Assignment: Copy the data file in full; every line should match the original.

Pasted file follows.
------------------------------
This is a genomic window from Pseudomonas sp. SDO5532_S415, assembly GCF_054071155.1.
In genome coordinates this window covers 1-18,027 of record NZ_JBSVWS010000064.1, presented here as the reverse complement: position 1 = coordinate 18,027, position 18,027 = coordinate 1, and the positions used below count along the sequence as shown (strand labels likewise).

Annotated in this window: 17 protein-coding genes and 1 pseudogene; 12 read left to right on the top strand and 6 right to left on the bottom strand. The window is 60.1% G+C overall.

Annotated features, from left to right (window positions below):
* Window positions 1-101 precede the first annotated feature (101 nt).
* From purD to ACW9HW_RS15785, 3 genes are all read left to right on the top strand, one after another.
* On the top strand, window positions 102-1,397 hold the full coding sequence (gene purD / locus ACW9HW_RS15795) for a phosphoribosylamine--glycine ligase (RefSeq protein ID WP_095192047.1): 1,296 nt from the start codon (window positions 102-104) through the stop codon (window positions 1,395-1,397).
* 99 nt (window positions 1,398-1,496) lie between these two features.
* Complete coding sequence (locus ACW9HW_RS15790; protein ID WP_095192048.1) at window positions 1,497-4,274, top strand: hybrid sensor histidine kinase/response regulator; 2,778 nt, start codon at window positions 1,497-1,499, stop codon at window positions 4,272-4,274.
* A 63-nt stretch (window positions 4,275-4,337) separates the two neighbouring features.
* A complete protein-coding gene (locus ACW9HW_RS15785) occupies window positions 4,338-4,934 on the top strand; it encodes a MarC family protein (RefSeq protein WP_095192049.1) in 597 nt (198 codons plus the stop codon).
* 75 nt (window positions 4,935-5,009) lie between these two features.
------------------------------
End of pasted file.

This is a genomic window from Pseudomonas sp. SDO5532_S415, assembly GCF_054071155.1.
In genome coordinates this window covers 1-18,027 of record NZ_JBSVWS010000064.1, presented here as the reverse complement: position 1 = coordinate 18,027, position 18,027 = coordinate 1, and the positions used below count along the sequence as shown (strand labels likewise).

Annotated in this window: 17 protein-coding genes and 1 pseudogene; 12 read left to right on the top strand and 6 right to left on the bottom strand. The window is 60.1% G+C overall.

Annotated features, from left to right (window positions below):
* Window positions 1-101 precede the first annotated feature (101 nt).
* From purD to ACW9HW_RS15785, 3 genes are all read left to right on the top strand, one after another.
* On the top strand, window positions 102-1,397 hold the full coding sequence (gene purD / locus ACW9HW_RS15795) for a phosphoribosylamine--glycine ligase (RefSeq protein ID WP_095192047.1): 1,296 nt from the start codon (window positions 102-104) through the stop codon (window positions 1,395-1,397).
* 99 nt (window positions 1,398-1,496) lie between these two features.
* Complete coding sequence (locus ACW9HW_RS15790; protein ID WP_095192048.1) at window positions 1,497-4,274, top strand: hybrid sensor histidine kinase/response regulator; 2,778 nt, start codon at window positions 1,497-1,499, stop codon at window positions 4,272-4,274.
* A 63-nt stretch (window positions 4,275-4,337) separates the two neighbouring features.
* A complete protein-coding gene (locus ACW9HW_RS15785) occupies window positions 4,338-4,934 on the top strand; it encodes a MarC family protein (RefSeq protein WP_095192049.1) in 597 nt (198 codons plus the stop codon).
* 75 nt (window positions 4,935-5,009) lie between these two features.